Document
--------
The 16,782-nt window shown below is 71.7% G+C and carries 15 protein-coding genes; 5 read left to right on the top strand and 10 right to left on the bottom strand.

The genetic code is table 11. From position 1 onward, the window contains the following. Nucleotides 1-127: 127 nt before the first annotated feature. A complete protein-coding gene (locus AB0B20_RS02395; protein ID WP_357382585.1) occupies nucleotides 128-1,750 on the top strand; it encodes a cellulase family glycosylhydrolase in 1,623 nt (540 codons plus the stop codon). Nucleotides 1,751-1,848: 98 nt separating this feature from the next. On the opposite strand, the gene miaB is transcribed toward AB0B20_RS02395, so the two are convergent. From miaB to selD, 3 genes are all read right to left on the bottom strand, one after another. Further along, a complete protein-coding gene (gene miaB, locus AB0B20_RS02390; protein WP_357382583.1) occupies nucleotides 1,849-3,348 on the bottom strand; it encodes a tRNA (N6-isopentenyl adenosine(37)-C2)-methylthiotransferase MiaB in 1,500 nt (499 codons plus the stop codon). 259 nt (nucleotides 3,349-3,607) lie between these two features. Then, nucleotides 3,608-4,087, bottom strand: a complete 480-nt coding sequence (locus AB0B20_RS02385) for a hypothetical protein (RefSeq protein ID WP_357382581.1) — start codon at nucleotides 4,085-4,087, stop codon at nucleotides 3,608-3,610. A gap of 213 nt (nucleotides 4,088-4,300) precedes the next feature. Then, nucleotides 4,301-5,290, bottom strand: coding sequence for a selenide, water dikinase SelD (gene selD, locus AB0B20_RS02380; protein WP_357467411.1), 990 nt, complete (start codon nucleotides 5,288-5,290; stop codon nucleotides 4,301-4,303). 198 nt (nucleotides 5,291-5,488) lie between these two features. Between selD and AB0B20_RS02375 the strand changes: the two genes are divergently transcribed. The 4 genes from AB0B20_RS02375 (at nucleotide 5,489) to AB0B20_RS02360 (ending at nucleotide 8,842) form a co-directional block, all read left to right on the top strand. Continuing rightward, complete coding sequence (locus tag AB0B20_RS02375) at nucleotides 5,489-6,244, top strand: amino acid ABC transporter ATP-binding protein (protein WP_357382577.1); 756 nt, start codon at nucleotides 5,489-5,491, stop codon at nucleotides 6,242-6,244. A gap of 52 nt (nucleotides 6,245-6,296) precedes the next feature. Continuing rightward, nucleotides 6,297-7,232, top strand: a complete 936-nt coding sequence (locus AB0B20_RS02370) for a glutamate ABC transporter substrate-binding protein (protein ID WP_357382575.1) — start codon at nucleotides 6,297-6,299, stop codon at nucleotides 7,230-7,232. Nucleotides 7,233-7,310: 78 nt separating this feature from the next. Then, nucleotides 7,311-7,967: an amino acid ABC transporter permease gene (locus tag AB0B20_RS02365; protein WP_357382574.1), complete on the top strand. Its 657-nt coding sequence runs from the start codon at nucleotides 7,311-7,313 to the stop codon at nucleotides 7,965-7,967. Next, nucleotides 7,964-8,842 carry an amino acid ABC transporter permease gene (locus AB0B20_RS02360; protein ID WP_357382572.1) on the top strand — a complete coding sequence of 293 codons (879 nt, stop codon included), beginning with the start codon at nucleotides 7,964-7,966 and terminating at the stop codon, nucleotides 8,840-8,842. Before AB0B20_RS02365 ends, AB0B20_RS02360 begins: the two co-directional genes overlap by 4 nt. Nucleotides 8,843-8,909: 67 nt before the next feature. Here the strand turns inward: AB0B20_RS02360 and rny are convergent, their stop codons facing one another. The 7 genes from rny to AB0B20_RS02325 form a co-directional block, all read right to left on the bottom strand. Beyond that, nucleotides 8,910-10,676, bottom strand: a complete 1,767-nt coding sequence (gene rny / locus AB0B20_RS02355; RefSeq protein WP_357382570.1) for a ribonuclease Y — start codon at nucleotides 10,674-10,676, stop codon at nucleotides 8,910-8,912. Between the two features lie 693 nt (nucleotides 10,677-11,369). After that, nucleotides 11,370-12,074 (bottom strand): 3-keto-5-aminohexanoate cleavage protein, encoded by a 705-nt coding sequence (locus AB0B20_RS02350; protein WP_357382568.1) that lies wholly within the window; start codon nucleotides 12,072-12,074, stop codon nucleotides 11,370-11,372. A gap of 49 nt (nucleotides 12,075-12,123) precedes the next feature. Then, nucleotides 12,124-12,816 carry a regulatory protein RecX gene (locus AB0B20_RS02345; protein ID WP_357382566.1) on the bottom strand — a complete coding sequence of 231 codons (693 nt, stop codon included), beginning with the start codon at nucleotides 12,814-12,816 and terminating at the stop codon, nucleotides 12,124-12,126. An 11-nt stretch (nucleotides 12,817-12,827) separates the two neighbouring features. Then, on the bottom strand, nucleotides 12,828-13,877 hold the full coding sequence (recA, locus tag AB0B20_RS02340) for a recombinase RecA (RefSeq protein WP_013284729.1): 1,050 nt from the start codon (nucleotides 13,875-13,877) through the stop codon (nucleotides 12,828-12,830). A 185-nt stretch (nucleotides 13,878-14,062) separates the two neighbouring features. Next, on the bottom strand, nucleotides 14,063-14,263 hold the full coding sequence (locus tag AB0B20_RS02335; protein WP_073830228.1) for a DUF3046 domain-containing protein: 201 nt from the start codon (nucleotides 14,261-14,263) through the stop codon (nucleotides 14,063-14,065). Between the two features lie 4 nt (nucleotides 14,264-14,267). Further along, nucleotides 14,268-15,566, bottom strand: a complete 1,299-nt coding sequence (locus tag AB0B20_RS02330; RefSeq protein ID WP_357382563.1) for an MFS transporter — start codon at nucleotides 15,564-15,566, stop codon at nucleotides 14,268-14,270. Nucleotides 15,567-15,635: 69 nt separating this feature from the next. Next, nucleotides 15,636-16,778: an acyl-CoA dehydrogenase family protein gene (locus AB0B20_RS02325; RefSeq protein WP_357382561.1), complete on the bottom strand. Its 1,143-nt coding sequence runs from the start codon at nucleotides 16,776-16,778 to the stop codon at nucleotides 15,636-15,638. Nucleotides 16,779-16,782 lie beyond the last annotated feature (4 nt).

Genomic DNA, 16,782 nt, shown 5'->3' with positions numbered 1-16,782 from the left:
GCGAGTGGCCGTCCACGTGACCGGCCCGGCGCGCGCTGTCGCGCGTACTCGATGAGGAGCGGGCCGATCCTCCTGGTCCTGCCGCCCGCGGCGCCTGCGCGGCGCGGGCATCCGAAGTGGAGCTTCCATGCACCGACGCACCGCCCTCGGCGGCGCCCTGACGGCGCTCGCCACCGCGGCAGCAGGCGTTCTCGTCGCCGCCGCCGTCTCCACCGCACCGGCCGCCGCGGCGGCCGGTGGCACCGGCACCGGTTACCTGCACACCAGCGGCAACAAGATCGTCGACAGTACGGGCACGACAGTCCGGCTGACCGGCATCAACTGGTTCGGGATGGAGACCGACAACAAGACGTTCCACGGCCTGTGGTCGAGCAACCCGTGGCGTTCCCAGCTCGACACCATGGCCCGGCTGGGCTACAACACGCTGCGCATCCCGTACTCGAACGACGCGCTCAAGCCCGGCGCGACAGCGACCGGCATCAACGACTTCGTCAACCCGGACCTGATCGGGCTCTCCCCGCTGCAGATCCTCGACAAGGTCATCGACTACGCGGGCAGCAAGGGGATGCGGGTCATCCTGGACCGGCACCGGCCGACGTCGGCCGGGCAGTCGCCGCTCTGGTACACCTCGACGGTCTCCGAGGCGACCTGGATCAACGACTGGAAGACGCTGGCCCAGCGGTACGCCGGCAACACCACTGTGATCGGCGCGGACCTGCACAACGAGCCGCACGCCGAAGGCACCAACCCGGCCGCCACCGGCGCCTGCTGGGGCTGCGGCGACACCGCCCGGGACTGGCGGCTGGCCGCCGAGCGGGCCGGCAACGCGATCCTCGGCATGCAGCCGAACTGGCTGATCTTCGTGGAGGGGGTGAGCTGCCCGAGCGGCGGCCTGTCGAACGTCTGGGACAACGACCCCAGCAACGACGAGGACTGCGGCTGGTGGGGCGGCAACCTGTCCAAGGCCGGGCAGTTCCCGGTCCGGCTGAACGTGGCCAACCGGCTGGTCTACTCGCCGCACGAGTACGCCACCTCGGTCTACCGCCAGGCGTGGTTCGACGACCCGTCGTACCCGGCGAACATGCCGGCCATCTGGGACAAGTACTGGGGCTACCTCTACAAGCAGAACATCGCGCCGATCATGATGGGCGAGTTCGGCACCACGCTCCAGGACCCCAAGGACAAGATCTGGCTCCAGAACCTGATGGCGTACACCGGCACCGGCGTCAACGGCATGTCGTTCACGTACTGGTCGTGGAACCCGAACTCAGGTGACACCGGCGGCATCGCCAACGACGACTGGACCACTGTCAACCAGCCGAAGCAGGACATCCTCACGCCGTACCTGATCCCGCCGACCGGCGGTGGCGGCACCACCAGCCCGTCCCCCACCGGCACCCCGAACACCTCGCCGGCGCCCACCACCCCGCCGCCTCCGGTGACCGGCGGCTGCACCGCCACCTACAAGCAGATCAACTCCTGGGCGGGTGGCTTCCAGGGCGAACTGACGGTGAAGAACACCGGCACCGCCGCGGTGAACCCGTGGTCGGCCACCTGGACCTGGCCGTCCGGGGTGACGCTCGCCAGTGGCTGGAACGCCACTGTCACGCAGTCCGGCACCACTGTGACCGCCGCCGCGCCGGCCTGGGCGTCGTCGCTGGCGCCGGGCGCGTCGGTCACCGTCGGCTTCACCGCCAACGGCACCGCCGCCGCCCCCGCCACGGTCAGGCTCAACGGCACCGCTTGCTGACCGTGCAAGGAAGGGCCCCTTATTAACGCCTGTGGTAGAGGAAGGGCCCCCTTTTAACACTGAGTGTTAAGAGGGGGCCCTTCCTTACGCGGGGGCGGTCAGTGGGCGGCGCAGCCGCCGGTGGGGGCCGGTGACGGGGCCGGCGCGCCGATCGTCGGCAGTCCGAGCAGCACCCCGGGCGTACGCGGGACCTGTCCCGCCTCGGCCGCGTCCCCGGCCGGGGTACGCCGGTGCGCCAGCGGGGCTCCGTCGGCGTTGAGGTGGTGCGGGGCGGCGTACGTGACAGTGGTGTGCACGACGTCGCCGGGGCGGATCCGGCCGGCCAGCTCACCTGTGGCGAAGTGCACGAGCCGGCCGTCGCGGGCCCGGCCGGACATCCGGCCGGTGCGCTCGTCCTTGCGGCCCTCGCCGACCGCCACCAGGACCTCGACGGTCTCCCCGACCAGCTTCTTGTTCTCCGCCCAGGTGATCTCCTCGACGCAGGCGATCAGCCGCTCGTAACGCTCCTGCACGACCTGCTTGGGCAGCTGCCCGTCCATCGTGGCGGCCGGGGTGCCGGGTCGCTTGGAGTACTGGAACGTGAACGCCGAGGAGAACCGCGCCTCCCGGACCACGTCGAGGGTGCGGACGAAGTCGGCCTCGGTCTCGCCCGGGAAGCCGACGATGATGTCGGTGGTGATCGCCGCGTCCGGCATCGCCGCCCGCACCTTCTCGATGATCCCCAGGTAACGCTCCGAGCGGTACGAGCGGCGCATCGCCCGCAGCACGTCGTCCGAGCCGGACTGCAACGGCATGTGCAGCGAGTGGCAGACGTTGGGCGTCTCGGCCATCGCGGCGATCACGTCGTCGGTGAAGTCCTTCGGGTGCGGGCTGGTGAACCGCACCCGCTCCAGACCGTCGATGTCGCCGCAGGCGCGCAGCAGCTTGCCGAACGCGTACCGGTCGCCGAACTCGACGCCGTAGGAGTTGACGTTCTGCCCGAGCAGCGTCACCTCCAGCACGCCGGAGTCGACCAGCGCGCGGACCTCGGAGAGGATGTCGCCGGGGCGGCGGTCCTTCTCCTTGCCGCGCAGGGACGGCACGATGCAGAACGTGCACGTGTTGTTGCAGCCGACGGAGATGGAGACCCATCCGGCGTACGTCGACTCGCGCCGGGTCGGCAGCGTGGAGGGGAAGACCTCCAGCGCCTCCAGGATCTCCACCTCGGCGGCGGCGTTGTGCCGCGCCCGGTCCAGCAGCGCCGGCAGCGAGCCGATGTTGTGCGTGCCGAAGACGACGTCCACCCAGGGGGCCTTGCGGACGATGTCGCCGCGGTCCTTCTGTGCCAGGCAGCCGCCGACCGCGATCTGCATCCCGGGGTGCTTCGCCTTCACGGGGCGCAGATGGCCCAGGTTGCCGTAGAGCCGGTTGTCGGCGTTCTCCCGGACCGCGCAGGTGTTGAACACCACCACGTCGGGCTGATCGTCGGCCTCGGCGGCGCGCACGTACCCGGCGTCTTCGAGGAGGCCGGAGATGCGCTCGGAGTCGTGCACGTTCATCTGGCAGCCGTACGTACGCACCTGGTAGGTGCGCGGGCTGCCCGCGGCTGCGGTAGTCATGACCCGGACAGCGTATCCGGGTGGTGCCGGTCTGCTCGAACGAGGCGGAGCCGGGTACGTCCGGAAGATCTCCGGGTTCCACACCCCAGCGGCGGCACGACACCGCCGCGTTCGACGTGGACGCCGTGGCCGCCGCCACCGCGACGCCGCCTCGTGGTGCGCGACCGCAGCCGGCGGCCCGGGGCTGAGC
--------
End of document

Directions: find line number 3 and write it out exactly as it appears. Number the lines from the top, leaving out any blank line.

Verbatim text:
Genomic DNA, 16,782 nt, shown 5'->3' with positions numbered 1-16,782 from the left: